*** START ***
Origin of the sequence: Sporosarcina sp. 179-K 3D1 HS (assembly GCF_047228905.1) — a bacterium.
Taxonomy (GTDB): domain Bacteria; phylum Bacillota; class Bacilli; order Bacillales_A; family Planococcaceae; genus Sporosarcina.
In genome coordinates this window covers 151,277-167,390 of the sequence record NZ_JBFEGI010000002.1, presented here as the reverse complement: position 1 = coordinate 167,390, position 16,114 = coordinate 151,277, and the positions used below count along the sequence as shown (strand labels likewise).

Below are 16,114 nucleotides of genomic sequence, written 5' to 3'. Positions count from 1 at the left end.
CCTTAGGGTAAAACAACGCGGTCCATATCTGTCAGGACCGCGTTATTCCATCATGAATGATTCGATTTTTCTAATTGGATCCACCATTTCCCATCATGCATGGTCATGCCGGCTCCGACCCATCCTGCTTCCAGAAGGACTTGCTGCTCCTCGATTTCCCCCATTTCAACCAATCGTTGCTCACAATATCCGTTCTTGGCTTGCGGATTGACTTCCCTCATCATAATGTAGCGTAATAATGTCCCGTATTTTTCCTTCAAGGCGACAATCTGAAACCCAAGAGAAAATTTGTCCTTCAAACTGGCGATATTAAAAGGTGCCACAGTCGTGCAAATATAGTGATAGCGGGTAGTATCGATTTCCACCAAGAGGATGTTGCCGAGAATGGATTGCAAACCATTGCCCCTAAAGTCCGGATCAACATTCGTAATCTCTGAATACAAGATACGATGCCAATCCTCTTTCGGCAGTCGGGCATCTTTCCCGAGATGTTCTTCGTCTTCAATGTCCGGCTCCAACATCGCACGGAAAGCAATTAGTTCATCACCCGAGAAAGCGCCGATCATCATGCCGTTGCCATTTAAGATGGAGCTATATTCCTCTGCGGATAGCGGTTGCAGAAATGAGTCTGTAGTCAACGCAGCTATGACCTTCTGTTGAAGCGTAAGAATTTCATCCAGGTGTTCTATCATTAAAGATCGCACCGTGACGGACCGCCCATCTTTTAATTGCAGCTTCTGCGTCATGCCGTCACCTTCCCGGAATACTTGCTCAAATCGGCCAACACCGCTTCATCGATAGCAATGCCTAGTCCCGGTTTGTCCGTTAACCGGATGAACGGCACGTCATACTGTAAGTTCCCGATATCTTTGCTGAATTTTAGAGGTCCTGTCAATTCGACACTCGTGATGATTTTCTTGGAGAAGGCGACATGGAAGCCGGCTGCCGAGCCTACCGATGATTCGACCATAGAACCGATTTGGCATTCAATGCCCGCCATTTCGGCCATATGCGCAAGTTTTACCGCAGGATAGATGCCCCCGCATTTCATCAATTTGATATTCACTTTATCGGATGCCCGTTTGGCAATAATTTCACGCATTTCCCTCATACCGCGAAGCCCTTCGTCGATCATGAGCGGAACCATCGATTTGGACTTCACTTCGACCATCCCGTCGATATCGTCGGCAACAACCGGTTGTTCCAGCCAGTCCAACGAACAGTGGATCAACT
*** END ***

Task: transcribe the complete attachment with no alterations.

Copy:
Origin of the sequence: Sporosarcina sp. 179-K 3D1 HS (assembly GCF_047228905.1) — a bacterium.
Taxonomy (GTDB): domain Bacteria; phylum Bacillota; class Bacilli; order Bacillales_A; family Planococcaceae; genus Sporosarcina.
In genome coordinates this window covers 151,277-167,390 of the sequence record NZ_JBFEGI010000002.1, presented here as the reverse complement: position 1 = coordinate 167,390, position 16,114 = coordinate 151,277, and the positions used below count along the sequence as shown (strand labels likewise).

Below are 16,114 nucleotides of genomic sequence, written 5' to 3'. Positions count from 1 at the left end.
CCTTAGGGTAAAACAACGCGGTCCATATCTGTCAGGACCGCGTTATTCCATCATGAATGATTCGATTTTTCTAATTGGATCCACCATTTCCCATCATGCATGGTCATGCCGGCTCCGACCCATCCTGCTTCCAGAAGGACTTGCTGCTCCTCGATTTCCCCCATTTCAACCAATCGTTGCTCACAATATCCGTTCTTGGCTTGCGGATTGACTTCCCTCATCATAATGTAGCGTAATAATGTCCCGTATTTTTCCTTCAAGGCGACAATCTGAAACCCAAGAGAAAATTTGTCCTTCAAACTGGCGATATTAAAAGGTGCCACAGTCGTGCAAATATAGTGATAGCGGGTAGTATCGATTTCCACCAAGAGGATGTTGCCGAGAATGGATTGCAAACCATTGCCCCTAAAGTCCGGATCAACATTCGTAATCTCTGAATACAAGATACGATGCCAATCCTCTTTCGGCAGTCGGGCATCTTTCCCGAGATGTTCTTCGTCTTCAATGTCCGGCTCCAACATCGCACGGAAAGCAATTAGTTCATCACCCGAGAAAGCGCCGATCATCATGCCGTTGCCATTTAAGATGGAGCTATATTCCTCTGCGGATAGCGGTTGCAGAAATGAGTCTGTAGTCAACGCAGCTATGACCTTCTGTTGAAGCGTAAGAATTTCATCCAGGTGTTCTATCATTAAAGATCGCACCGTGACGGACCGCCCATCTTTTAATTGCAGCTTCTGCGTCATGCCGTCACCTTCCCGGAATACTTGCTCAAATCGGCCAACACCGCTTCATCGATAGCAATGCCTAGTCCCGGTTTGTCCGTTAACCGGATGAACGGCACGTCATACTGTAAGTTCCCGATATCTTTGCTGAATTTTAGAGGTCCTGTCAATTCGACACTCGTGATGATTTTCTTGGAGAAGGCGACATGGAAGCCGGCTGCCGAGCCTACCGATGATTCGACCATAGAACCGATTTGGCATTCAATGCCCGCCATTTCGGCCATATGCGCAAGTTTTACCGCAGGATAGATGCCCCCGCATTTCATCAATTTGATATTCACTTTATCGGATGCCCGTTTGGCAATAATTTCACGCATTTCCCTCATACCGCGAAGCCCTTCGTCGATCATGAGCGGAACCATCGATTTGGACTTCACTTCGACCATCCCGTCGATATCGTCGGCAACAACCGGTTGTTCCAGCCAGTCCAACGAACAGTGGATCAACT